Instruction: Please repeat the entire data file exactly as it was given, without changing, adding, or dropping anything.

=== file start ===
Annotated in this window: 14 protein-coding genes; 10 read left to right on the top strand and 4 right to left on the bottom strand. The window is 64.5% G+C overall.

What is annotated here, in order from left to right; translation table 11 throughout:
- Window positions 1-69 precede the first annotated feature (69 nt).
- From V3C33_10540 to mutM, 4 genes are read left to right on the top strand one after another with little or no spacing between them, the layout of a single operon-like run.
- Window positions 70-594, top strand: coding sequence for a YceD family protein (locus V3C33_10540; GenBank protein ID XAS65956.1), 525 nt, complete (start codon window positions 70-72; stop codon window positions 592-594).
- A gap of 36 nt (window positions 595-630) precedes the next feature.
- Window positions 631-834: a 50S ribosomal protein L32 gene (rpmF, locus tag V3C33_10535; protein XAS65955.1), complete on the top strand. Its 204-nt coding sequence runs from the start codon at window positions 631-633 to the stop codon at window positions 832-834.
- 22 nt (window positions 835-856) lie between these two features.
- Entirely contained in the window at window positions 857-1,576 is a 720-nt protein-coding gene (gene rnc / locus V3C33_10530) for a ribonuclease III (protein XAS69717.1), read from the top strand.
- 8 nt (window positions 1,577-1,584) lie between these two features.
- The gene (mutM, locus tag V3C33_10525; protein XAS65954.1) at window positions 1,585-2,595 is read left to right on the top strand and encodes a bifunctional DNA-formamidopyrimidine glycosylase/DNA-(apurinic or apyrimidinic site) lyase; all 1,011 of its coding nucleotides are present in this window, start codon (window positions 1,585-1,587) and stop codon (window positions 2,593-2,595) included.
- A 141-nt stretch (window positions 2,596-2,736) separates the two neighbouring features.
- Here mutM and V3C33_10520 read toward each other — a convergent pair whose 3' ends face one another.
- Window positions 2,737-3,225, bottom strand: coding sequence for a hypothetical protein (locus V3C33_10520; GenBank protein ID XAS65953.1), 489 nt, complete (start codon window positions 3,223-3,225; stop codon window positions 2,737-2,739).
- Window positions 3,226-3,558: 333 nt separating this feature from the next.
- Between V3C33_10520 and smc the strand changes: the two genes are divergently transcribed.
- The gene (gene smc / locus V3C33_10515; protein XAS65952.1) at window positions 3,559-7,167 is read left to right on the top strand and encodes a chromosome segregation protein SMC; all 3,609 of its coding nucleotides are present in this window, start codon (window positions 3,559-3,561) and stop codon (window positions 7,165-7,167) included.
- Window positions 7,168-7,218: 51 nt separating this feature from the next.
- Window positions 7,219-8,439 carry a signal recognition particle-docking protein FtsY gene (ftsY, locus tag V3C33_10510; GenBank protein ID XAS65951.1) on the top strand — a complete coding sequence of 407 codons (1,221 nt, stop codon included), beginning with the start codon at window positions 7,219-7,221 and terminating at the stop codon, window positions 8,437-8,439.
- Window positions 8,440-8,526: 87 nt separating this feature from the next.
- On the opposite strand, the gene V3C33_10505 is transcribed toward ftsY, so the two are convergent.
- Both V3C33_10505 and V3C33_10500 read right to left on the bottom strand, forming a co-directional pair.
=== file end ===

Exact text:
Annotated in this window: 14 protein-coding genes; 10 read left to right on the top strand and 4 right to left on the bottom strand. The window is 64.5% G+C overall.

What is annotated here, in order from left to right; translation table 11 throughout:
- Window positions 1-69 precede the first annotated feature (69 nt).
- From V3C33_10540 to mutM, 4 genes are read left to right on the top strand one after another with little or no spacing between them, the layout of a single operon-like run.
- Window positions 70-594, top strand: coding sequence for a YceD family protein (locus V3C33_10540; GenBank protein ID XAS65956.1), 525 nt, complete (start codon window positions 70-72; stop codon window positions 592-594).
- A gap of 36 nt (window positions 595-630) precedes the next feature.
- Window positions 631-834: a 50S ribosomal protein L32 gene (rpmF, locus tag V3C33_10535; protein XAS65955.1), complete on the top strand. Its 204-nt coding sequence runs from the start codon at window positions 631-633 to the stop codon at window positions 832-834.
- 22 nt (window positions 835-856) lie between these two features.
- Entirely contained in the window at window positions 857-1,576 is a 720-nt protein-coding gene (gene rnc / locus V3C33_10530) for a ribonuclease III (protein XAS69717.1), read from the top strand.
- 8 nt (window positions 1,577-1,584) lie between these two features.
- The gene (mutM, locus tag V3C33_10525; protein XAS65954.1) at window positions 1,585-2,595 is read left to right on the top strand and encodes a bifunctional DNA-formamidopyrimidine glycosylase/DNA-(apurinic or apyrimidinic site) lyase; all 1,011 of its coding nucleotides are present in this window, start codon (window positions 1,585-1,587) and stop codon (window positions 2,593-2,595) included.
- A 141-nt stretch (window positions 2,596-2,736) separates the two neighbouring features.
- Here mutM and V3C33_10520 read toward each other — a convergent pair whose 3' ends face one another.
- Window positions 2,737-3,225, bottom strand: coding sequence for a hypothetical protein (locus V3C33_10520; GenBank protein ID XAS65953.1), 489 nt, complete (start codon window positions 3,223-3,225; stop codon window positions 2,737-2,739).
- Window positions 3,226-3,558: 333 nt separating this feature from the next.
- Between V3C33_10520 and smc the strand changes: the two genes are divergently transcribed.
- The gene (gene smc / locus V3C33_10515; protein XAS65952.1) at window positions 3,559-7,167 is read left to right on the top strand and encodes a chromosome segregation protein SMC; all 3,609 of its coding nucleotides are present in this window, start codon (window positions 3,559-3,561) and stop codon (window positions 7,165-7,167) included.
- Window positions 7,168-7,218: 51 nt separating this feature from the next.
- Window positions 7,219-8,439 carry a signal recognition particle-docking protein FtsY gene (ftsY, locus tag V3C33_10510; GenBank protein ID XAS65951.1) on the top strand — a complete coding sequence of 407 codons (1,221 nt, stop codon included), beginning with the start codon at window positions 7,219-7,221 and terminating at the stop codon, window positions 8,437-8,439.
- Window positions 8,440-8,526: 87 nt separating this feature from the next.
- On the opposite strand, the gene V3C33_10505 is transcribed toward ftsY, so the two are convergent.
- Both V3C33_10505 and V3C33_10500 read right to left on the bottom strand, forming a co-directional pair.